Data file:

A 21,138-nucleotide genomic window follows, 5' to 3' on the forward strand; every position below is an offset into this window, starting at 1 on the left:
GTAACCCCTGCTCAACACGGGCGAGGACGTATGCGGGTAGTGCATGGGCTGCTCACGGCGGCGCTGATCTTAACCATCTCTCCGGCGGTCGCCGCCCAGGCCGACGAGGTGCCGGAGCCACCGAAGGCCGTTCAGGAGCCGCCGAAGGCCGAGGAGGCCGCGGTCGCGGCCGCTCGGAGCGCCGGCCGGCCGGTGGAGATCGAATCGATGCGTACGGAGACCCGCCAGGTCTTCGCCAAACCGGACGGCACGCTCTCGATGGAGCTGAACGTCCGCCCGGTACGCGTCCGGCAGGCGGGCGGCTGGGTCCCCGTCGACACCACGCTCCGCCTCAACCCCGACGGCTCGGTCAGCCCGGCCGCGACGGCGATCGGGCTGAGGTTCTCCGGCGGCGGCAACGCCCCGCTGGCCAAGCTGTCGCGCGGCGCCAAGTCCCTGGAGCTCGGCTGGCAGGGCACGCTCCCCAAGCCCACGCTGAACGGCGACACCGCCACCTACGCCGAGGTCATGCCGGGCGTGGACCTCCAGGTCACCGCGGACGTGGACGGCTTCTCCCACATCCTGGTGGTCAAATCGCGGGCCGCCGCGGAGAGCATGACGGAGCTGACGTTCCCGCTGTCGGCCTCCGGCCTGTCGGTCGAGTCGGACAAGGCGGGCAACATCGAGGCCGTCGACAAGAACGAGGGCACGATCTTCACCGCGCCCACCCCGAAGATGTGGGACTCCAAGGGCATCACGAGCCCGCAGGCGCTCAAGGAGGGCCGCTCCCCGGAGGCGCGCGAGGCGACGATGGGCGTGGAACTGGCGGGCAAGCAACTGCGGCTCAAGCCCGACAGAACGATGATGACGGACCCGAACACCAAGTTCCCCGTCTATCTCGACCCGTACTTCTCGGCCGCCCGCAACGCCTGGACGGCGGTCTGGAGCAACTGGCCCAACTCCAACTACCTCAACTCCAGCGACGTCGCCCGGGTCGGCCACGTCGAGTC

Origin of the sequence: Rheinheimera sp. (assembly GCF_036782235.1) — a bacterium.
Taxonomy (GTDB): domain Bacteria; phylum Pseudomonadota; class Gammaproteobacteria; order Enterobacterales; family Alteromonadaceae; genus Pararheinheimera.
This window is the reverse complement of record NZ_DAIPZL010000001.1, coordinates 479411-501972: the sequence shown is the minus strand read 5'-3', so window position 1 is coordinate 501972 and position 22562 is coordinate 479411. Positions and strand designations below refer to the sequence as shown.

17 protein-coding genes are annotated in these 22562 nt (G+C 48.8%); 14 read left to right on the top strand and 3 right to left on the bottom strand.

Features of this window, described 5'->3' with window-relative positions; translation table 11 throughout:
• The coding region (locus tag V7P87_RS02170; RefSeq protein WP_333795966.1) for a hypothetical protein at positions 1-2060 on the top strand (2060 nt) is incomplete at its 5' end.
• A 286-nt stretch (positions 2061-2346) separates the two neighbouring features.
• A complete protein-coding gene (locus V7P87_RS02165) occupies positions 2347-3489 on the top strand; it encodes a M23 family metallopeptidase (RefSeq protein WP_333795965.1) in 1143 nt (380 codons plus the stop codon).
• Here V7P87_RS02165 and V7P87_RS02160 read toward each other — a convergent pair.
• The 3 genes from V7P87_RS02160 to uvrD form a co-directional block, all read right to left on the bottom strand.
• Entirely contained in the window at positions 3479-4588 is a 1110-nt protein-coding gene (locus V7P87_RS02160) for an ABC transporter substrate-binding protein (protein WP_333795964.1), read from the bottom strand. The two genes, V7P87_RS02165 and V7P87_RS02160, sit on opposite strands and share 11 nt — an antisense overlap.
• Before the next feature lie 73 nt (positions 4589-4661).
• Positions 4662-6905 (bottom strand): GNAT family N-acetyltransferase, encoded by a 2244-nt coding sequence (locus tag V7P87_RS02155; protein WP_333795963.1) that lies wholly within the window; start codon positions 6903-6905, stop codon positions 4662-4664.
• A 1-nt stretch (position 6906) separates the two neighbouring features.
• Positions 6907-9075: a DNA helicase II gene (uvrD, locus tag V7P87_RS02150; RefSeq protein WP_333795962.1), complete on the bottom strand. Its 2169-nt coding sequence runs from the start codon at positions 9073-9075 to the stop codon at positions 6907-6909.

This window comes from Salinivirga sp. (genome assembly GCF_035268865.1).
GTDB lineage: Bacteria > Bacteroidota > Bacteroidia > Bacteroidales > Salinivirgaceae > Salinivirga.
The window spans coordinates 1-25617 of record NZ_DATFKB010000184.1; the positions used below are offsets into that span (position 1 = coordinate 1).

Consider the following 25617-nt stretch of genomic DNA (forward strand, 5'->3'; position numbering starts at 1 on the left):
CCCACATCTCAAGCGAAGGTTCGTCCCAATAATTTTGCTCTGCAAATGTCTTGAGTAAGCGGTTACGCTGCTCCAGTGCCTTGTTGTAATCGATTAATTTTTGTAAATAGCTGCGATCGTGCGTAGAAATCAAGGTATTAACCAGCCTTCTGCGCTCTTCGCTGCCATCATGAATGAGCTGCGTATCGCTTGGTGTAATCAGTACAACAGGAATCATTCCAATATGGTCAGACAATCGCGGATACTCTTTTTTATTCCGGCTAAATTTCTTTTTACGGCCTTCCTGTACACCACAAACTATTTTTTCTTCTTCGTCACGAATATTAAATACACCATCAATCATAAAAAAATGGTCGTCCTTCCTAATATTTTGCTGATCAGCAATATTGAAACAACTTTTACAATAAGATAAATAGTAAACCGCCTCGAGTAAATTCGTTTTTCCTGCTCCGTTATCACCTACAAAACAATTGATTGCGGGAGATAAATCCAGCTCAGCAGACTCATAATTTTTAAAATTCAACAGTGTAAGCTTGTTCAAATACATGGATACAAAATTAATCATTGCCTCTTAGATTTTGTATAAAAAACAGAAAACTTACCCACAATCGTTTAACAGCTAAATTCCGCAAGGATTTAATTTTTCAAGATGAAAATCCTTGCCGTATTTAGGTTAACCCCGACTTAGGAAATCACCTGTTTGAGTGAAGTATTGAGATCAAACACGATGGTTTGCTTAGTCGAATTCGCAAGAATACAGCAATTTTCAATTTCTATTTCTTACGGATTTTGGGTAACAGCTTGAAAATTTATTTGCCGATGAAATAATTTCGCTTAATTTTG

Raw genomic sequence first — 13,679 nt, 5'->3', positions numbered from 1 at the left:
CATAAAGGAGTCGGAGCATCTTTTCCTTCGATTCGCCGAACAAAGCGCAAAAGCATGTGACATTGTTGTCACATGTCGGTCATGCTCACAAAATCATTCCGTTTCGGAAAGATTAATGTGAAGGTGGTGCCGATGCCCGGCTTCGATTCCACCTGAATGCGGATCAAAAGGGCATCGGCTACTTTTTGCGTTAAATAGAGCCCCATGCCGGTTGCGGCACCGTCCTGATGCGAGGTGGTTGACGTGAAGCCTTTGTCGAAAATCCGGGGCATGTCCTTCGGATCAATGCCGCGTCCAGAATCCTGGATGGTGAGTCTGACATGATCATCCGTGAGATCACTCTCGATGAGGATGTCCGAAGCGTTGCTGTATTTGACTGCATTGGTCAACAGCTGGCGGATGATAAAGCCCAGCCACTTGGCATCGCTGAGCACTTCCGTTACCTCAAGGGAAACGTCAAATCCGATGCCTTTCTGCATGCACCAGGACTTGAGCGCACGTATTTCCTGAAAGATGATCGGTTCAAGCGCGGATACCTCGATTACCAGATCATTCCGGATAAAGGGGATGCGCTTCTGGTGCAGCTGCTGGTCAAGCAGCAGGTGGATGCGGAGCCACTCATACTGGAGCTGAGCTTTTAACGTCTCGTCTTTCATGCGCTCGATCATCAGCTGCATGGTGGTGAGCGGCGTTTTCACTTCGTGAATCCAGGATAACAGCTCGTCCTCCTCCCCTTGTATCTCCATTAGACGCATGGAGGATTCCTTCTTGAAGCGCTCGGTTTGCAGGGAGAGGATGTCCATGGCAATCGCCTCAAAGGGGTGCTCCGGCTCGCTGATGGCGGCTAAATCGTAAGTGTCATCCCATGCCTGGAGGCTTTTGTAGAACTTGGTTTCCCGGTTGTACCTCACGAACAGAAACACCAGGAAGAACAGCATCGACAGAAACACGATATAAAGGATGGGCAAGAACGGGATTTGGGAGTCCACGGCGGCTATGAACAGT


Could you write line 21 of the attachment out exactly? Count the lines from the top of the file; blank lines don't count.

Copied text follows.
Consider the following 25617-nt stretch of genomic DNA (forward strand, 5'->3'; position numbering starts at 1 on the left):